US downs dummy ballistic missile in successful test
A missile fired from a U.S. Navy ship off Kauai, Hawaii, intercepted and destroyed a mock warhead on Thursday, the fifth success in six such test of the fledgling U.S. anti-missile shield's sea-based leg, the Pentagon announced.
"We had a successful hit-to-kill intercept," said Richard Lehner, a spokesman for the Pentagon's Missile Defense Agency.
The ship fired a Standard Missile (SM)-3 at the target outside the earth's atmosphere during the descent phase of flight, Lockheed said. Raytheon Co. is developing the SM-3.
The Defense Department plans to field up to 30 SM-3 missiles on Aegis-equipped ships by 2007 to destroy short- and medium-range ballistic missiles in mid-flight. Other systems are being developed to defend at different stages.
For the ground-based mid-course leg of ballistic missile defense, managed for the Pentagon by Boeing Co., five of eight shoot down tests have been completed successfully.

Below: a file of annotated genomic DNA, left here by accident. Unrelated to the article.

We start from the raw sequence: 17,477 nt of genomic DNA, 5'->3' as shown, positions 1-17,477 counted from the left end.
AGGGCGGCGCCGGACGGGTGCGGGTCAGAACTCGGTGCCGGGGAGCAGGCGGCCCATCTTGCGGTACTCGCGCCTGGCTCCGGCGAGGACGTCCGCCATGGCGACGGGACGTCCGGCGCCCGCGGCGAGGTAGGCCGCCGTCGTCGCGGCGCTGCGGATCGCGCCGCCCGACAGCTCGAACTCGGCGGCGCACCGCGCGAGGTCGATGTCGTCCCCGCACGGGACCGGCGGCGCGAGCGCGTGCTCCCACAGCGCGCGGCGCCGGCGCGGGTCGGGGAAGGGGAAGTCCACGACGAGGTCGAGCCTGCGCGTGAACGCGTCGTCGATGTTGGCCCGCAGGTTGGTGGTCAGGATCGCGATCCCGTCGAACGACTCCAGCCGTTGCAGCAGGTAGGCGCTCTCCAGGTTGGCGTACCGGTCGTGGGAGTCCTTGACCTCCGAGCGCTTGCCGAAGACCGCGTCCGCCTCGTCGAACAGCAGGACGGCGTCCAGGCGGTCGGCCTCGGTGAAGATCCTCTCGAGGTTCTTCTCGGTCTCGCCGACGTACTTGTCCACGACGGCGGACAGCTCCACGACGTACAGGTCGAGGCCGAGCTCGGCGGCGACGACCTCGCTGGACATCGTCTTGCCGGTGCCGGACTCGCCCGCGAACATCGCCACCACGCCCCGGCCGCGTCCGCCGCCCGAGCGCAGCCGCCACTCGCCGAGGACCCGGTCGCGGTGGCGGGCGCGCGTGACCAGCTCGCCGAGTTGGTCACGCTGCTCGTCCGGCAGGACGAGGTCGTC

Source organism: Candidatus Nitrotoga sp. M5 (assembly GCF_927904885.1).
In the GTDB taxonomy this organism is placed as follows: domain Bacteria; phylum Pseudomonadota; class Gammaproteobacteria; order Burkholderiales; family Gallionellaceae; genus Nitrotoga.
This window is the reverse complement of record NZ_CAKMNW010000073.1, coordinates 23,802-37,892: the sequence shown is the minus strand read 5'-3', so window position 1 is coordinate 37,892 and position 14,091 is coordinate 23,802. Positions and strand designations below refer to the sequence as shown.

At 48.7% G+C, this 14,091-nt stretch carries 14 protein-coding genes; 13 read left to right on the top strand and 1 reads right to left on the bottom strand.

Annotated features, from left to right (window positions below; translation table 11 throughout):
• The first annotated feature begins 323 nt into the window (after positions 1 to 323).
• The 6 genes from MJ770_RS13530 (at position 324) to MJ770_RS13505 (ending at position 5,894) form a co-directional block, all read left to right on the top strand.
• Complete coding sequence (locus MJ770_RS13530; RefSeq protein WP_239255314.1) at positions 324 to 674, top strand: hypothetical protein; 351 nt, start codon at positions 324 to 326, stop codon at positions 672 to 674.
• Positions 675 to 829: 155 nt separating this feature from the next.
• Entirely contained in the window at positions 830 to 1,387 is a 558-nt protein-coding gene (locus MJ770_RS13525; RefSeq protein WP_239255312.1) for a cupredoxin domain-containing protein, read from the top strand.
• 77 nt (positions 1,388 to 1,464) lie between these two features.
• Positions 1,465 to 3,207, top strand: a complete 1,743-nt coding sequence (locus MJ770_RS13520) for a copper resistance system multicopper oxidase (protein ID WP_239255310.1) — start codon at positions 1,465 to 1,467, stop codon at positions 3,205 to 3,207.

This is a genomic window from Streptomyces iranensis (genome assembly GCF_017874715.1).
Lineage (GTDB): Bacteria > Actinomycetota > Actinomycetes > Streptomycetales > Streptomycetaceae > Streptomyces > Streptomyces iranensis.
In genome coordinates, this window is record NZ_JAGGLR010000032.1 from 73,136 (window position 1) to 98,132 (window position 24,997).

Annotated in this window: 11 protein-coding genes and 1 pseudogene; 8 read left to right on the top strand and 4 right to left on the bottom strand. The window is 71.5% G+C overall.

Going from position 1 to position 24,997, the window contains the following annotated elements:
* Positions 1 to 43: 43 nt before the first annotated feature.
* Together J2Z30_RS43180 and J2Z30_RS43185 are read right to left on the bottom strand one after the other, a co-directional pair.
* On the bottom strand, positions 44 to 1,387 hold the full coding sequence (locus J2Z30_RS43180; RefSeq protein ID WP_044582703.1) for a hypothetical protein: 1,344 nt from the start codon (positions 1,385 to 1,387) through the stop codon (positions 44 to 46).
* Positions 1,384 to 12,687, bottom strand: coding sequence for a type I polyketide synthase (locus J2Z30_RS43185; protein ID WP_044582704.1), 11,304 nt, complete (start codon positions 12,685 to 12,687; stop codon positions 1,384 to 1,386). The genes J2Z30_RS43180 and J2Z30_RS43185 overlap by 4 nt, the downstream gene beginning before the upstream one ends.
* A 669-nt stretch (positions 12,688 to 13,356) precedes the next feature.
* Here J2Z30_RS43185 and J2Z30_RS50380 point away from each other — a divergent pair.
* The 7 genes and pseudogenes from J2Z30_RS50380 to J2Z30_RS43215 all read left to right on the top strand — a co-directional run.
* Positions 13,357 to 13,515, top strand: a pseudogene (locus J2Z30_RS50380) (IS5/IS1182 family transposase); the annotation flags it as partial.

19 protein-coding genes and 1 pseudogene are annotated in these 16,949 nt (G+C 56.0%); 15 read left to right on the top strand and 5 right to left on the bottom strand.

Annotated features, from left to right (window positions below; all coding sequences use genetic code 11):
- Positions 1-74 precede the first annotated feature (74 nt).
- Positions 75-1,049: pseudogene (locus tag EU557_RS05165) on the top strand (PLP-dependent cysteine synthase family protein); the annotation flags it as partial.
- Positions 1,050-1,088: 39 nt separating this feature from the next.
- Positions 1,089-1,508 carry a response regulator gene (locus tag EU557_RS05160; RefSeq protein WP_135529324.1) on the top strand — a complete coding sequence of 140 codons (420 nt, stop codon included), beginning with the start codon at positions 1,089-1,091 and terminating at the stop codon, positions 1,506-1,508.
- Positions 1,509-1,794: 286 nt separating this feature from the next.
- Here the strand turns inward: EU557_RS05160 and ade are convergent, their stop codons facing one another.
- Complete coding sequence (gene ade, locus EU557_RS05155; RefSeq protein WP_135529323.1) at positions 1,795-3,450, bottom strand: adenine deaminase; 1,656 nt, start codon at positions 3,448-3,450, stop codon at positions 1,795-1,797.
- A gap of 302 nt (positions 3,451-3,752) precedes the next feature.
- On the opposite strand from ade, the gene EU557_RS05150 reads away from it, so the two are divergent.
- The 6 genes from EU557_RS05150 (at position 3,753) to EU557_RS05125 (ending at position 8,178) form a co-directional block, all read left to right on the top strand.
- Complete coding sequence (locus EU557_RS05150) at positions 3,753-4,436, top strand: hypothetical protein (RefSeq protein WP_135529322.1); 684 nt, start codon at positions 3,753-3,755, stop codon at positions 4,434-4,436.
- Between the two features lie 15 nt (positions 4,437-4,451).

Interceptor missiles failed to launch from their silos in the last two ground-based tests because of hardware and software glitches.
The Pentagon plans to spend roughly $10 billion a year over the next five years on all aspects of missile defense. The initial "layered" shield is designed to thwart missiles that could be fired from North Korea, possibly tipped with nuclear, chemical or germ warheads.
Bethesda, Maryland-based Lockheed, the Pentagon's No. 1 supplier, calls Aegis the world's premier naval defense system, capable of defending against air, surface and underwater threats.
Currently deployed on 68 U.S. Navy cruisers and destroyers, the Aegis system is also being supplied to Spain, Japan, South Korea, Norway and Australia.